Destination marketing organizations (DMOs) are under growing pressure to prove their performance as tourism business drivers and their overall impact on local economic development.
Toward that end, the Destination & Travel Foundation—an arm of Destination Marketing Association International (DMAI)—released a research report last month conducted by Oxford Economics. The 58-page Destination Promotion: An Engine of Economic Development paper examines how investments in the visitor economy impact more than visitor-related industries and their suppliers.
“The research demonstrates that in addition to generating jobs and tax revenues by attracting visitors, the activities of DMOs drive broader economic growth by sustaining air service, creating familiarity, attracting decision makers, and improving the quality of life for residents,” says Michael Gehrisch, president/CEO of DMAI.
Local and state DMOs in the U.S. invested nearly $2 billion in destination marketing in 2013. Justifying that spend, the primary thrust of the report states: “Statistical analysis over the past two decades shows that destinations with substantial and growing visitor economies have outperformed their peers in the general economy,” says Adam Sacks, director, Oxford Economics. “Cities and states that coordinate destination marketing and economic development are generally better positioned to compete for new investments and corporate relocations.”
Supporting that argument, statistics show that hospitality and tourism has outperformed the aggregate of all other export sectors since 1998, with employment expanding nearly 10% in tourism while others showed negative gain of almost -1%.
In addition, the rise of consumer spending on travel is outpacing the average rise of national income levels. And as of July this year, employment in the visitor economy was 7.9% ahead of June 2009 levels, compared to a 6.1% gain for the broader economy.
This report aligns with what is presently the biggest trend in destination tourism promotion globally. Forward-thinking DMOs are aggressively seeking new ways to collaborate with local economic development organizations (EDOs) to drive tourism product development, while maintaining their traditional roles as sales and marketing vehicles.
The key findings of last month’s DMAI/Oxford paper examine the impact of destination marketing to drive a destination’s economic growth through the following four primary channels.
Since the dawn of the urban city, transportation routes ranging from camel trails to intercontinental jet travel has spurred the most economic growth across all industries in the most connected destinations. Today, airlines ultimately base their routes on passenger demand, which has a direct correlation with the successes of a destination’s tourism marketing initiatives. Increased lift also drives economic development throughout a much broader region surrounding the immediate destination.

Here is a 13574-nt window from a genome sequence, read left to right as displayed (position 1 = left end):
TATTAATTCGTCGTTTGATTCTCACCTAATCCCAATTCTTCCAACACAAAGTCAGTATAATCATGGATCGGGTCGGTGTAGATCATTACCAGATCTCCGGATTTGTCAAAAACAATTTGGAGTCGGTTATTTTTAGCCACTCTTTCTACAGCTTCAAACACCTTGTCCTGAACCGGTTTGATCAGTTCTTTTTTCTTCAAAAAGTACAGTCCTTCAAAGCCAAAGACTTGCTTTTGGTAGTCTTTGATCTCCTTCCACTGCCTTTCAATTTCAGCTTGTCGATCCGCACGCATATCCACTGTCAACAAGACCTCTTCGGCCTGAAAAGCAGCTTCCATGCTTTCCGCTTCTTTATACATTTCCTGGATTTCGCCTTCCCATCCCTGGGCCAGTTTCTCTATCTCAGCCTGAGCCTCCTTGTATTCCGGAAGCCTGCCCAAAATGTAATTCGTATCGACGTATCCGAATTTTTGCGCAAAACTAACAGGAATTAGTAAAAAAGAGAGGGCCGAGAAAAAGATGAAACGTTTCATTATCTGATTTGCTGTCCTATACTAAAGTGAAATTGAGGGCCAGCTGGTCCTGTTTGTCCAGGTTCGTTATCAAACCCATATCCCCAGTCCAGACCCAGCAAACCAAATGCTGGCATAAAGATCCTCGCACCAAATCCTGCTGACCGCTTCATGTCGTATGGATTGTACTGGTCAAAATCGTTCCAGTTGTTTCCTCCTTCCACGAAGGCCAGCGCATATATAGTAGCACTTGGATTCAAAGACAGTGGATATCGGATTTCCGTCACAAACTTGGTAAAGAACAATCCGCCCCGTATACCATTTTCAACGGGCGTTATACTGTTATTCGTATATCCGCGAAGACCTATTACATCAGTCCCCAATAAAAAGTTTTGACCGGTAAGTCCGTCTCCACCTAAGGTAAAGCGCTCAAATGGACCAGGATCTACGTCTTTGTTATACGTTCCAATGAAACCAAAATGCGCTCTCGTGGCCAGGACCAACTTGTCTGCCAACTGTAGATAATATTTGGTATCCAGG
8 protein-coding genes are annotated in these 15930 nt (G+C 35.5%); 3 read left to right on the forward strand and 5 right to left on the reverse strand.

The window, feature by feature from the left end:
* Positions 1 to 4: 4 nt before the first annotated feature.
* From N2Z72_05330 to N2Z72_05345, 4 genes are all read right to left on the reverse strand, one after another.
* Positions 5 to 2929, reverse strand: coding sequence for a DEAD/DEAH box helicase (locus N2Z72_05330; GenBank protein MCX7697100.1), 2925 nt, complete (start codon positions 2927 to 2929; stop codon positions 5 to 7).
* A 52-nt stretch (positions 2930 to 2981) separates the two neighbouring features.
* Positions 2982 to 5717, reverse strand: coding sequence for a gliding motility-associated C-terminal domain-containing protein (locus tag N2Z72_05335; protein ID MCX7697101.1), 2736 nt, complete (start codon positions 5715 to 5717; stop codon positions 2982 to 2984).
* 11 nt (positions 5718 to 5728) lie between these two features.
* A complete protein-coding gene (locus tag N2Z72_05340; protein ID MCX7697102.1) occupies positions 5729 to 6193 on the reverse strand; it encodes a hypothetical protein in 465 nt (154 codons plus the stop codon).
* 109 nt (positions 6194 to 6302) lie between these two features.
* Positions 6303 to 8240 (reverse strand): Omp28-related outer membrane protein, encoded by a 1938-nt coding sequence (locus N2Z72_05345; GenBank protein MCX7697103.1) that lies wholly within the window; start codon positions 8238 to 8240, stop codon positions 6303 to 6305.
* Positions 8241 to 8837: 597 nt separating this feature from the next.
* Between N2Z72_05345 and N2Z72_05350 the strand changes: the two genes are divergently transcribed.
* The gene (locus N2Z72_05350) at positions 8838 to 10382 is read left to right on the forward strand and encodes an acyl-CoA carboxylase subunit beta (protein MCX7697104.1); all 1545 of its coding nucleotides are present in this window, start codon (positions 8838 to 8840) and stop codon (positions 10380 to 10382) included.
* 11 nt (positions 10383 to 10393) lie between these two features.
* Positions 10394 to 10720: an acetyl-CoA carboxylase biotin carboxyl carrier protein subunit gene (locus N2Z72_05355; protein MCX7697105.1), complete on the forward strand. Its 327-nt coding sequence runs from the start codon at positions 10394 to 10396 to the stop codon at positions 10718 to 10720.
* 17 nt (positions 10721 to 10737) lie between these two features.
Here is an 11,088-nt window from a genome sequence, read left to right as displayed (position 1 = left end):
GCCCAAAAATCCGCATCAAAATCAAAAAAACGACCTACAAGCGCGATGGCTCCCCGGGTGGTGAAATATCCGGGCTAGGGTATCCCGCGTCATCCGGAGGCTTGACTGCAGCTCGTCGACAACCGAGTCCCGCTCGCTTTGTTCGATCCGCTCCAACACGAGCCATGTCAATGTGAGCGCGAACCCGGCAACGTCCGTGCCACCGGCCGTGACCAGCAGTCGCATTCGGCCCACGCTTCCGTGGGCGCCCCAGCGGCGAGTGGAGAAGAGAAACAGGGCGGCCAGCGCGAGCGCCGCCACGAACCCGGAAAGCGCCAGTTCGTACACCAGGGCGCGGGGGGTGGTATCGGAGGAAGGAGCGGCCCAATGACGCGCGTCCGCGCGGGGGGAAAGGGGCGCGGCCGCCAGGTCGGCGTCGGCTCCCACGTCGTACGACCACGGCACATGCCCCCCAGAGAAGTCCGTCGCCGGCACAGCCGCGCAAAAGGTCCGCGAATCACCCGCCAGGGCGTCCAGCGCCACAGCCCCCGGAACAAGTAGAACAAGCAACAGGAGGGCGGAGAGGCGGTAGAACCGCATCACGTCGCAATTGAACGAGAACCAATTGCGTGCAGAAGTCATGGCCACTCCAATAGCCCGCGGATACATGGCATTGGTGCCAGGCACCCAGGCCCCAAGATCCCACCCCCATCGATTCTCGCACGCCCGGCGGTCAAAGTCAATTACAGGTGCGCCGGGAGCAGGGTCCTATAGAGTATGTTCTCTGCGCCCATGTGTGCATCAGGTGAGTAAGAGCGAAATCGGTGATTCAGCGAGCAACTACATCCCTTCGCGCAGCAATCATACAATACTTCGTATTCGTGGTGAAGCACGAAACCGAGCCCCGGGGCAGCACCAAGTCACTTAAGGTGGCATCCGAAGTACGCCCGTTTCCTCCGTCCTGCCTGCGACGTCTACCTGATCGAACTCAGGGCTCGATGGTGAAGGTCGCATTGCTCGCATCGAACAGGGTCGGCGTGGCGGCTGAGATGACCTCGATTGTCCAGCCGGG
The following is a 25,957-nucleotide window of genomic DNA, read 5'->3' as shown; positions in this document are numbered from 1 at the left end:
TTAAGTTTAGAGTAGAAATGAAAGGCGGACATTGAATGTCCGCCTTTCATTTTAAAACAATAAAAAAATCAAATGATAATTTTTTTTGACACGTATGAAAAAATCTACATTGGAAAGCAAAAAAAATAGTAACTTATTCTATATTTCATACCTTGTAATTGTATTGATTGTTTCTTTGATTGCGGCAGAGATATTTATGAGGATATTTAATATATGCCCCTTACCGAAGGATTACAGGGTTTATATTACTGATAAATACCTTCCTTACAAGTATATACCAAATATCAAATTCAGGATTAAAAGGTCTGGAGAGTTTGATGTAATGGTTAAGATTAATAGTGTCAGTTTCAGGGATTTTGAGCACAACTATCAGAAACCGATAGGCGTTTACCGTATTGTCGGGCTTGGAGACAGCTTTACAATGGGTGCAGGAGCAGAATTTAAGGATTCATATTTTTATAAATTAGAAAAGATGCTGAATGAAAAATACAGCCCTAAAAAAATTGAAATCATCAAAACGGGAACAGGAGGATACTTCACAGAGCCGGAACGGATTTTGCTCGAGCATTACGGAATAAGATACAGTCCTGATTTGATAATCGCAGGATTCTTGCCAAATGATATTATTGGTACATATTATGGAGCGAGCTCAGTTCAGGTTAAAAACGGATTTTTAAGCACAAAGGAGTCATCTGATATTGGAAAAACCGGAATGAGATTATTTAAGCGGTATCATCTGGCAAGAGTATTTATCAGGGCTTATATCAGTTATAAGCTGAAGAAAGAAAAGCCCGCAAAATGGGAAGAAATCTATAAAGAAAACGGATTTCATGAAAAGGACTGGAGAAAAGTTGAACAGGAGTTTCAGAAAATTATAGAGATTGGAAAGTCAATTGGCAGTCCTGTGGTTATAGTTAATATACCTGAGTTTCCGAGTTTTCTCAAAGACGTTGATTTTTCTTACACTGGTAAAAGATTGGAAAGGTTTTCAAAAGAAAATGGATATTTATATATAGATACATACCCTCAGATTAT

Meaning, for example, when Visit New Orleans drives new tourism business to the French Quarter, which drives higher enplanement levels in and out of the city, businesses from Hammond to Baton Rouge benefit as well.
“Air service is profoundly important to corporate investment and location decisions,” says Stephen Moret, secretary of economic development for the state of Louisiana. “This is one of tourism’s most significant contributions since the levels of air service at New Orleans far exceed what local demand could support.”
This has severe impact for cities worldwide. According to the Brookings Institute, 70% of global GDP growth through 2025 is expected to happen in emerging markets. Therefore, it purports that achieving “global fluency” through “intentional actions,” versus resting on a destination’s legacy attributes, is paramount. Destination promotion is one of those intentional actions.
Increased Destination Exposure
Raising a destination’s profile through tourism promotion builds awareness in commercial networks and increases exposure among potential new residents, which results in driving higher levels of skilled workers to a destination.
Denver is one example where the DMO and EDO collaborated on shared destination massaging to attract a similar audience for different purposes.
The paper reads: “The Metro Denver Economic Development Corporation (Metro Denver EDC) tagline, ‘Energetic Bodies. Energetic Minds,’ promotes the attractiveness of Denver as a place for both business and recreation, accenting the city’s active outdoor lifestyle. This tagline was informed by Visit Denver research. In concert with the Metro Denver EDC message, Visit Denver focuses on outdoor recreation as well as urban lifestyle, complementing and reinforcing the brand being promoted by economic development.”